Author Archives: Dr Snyder

Developing the Ransom Trilogy

While I cannot recall the precise order of my initial reading of C. S. Lewis’s books, I do know that his science fiction offerings must have been near the beginning. First, I have always loved science fiction; second, the realization that a Christian author wrote such things had to have piqued my interest. It’s possible The Screwtape Letters came first, but I had to have read what is commonly called “The Space Trilogy” during that same period. I, along with… Read more »

Words from the Cross

Yesterday was Good Friday. We take time on that day to consider deeply what Jesus suffered for us. There are many paintings of Christ on the Cross, but few that try to show what He saw as He hung there. This one, by Jame Tissot, is, I think, thought-provoking. From the Cross, Jesus uttered some very dramatic words: “Father, forgive them, for they know not what they do”; “This day you shall be with me in Paradise.” Other words may… Read more »

On This Day Forty Years Ago

It was forty years ago today, and I remember it well. I was working at a radio station in Norfolk, Virginia, and part of my task was to read the news. The news that day was rather shocking. As President Reagan walked out of the Washington Hilton, gunman John Hinckley waited in the crowd. Shots were fired; a scramble was on to grab the assailant and protect the president. No one knew at the time that Reagan had been hit…. Read more »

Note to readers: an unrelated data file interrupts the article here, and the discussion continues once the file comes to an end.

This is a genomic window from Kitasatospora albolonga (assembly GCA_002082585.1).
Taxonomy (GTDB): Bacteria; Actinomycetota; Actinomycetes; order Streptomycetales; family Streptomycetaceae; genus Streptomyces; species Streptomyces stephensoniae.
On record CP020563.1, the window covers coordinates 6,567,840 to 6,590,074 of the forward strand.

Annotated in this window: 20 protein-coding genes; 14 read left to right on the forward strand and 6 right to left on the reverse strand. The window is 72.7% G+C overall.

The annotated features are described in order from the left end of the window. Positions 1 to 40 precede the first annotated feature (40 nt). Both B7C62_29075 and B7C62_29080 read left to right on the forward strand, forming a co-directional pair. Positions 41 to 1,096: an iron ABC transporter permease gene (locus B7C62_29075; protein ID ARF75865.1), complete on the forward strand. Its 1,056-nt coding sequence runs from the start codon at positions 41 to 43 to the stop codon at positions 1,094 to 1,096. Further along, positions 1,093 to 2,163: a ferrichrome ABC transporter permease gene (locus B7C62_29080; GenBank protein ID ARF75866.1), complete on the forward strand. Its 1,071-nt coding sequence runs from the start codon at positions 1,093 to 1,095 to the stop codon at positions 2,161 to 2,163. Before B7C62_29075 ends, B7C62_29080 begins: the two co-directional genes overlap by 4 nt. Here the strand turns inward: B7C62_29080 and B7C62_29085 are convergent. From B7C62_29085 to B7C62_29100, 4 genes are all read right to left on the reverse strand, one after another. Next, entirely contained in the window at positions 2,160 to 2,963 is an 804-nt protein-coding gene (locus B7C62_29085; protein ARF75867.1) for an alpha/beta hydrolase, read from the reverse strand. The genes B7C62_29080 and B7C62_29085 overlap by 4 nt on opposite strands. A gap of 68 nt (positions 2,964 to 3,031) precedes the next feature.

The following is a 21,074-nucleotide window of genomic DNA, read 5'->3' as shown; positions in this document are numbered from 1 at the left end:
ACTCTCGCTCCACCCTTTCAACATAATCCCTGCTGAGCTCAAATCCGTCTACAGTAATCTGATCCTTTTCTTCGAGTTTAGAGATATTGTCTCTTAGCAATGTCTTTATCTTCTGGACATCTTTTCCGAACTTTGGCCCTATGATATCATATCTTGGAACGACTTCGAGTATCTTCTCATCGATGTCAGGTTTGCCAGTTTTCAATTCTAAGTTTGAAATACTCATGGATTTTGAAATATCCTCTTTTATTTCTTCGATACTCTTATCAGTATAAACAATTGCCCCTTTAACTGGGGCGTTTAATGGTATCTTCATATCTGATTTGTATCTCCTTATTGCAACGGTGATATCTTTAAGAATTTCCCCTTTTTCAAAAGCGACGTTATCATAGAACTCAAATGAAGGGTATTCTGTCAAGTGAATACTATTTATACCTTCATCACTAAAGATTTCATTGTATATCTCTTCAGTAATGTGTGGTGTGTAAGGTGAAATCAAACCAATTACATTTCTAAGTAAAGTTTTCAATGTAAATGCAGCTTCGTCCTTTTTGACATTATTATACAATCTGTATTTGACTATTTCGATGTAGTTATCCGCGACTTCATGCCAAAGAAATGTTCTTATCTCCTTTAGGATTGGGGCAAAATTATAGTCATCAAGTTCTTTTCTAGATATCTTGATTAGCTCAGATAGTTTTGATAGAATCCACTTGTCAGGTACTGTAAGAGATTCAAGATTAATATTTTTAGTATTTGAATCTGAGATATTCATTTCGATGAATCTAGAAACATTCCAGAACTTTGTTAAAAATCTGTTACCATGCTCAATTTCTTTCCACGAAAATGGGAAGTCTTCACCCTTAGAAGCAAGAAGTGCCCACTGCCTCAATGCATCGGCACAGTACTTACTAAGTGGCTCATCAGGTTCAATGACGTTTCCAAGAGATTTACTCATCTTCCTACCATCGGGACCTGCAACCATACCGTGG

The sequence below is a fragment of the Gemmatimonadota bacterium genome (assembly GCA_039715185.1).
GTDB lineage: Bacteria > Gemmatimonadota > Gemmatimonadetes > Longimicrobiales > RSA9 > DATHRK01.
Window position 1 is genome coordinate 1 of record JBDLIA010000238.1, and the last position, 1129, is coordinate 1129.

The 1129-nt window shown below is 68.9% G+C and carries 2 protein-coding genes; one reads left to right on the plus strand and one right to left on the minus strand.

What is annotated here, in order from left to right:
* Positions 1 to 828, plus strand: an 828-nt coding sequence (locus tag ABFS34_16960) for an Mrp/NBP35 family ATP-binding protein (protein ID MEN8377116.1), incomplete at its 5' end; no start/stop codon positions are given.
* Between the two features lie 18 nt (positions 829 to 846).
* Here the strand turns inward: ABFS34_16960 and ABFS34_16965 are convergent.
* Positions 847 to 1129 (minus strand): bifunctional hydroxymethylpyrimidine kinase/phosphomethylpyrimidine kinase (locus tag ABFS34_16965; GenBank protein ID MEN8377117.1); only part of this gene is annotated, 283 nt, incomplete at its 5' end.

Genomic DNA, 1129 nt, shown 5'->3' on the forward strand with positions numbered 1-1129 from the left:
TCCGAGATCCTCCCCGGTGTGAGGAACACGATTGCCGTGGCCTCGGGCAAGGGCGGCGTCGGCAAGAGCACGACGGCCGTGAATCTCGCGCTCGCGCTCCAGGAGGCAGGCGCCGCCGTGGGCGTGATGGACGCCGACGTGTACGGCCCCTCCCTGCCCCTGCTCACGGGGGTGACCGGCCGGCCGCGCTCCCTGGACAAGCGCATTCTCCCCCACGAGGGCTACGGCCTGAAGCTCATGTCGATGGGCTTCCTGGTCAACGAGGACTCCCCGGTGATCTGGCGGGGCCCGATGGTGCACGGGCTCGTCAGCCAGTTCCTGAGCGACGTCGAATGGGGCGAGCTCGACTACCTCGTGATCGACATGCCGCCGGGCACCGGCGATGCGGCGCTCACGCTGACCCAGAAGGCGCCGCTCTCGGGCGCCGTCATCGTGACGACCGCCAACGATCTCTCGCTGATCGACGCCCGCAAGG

We Shall Get In

I concluded my class, “C. S. Lewis on Life, Death, and Eternity,” this past Monday evening. In the previous session, we looked at Lewis’s poignant thoughts after the death of his wife, Joy, in A Grief Observed. As significant as that reading is—and it affects many people deeply—I didn’t want to end the class on that note. I preferred that we finish with a joyful glimpse into the essence of the Christian life and the hope of eternity. For that… Read more »

Reversing the Faith of an Adult Lifetime

Over the years, I’ve taught my “Witness of Whittaker Chambers” course many times. It never gets old or stale; in fact, each time I sense that the Lord uses it to help me see even more of His mercy and grace. The life of Whittaker Chambers exemplifies God’s grace while simultaneously challenging readers of his masterful autobiography, Witness, to seek ever more earnestly the face of God. In teaching the course this semester, the depth of Chambers’s personal path and… Read more »

Observing a Grief

This past week in my “C. S. Lewis on Life, Death, and Eternity” class at church, I and the other 35 participants who joined me either in person or via Zoom, immersed ourselves in Lewis’s painfully personal account of how he reacted to the death of his wife, Joy. What began as some jottings—almost stream-of-consciousness writing—in a notebook eventually did find its way into print as A Grief Observed. Some find this little book disconcerting because it reveals the struggle… Read more »

When Subversion Is a Good Thing, Shocking as That May Seem

Dorothy L. Sayers was a “find” for me in just the last few years. Once I realized she and C. S. Lewis were friends and that he loved her BBC radio plays titled The Man Born to Be King, I knew I had to be better acquainted with her writings. I read all of her Lord Peter Wimsey novels, luxuriated in The Mind of the Maker, devoted myself to the book version of the radio plays (with her marvelous introduction),… Read more »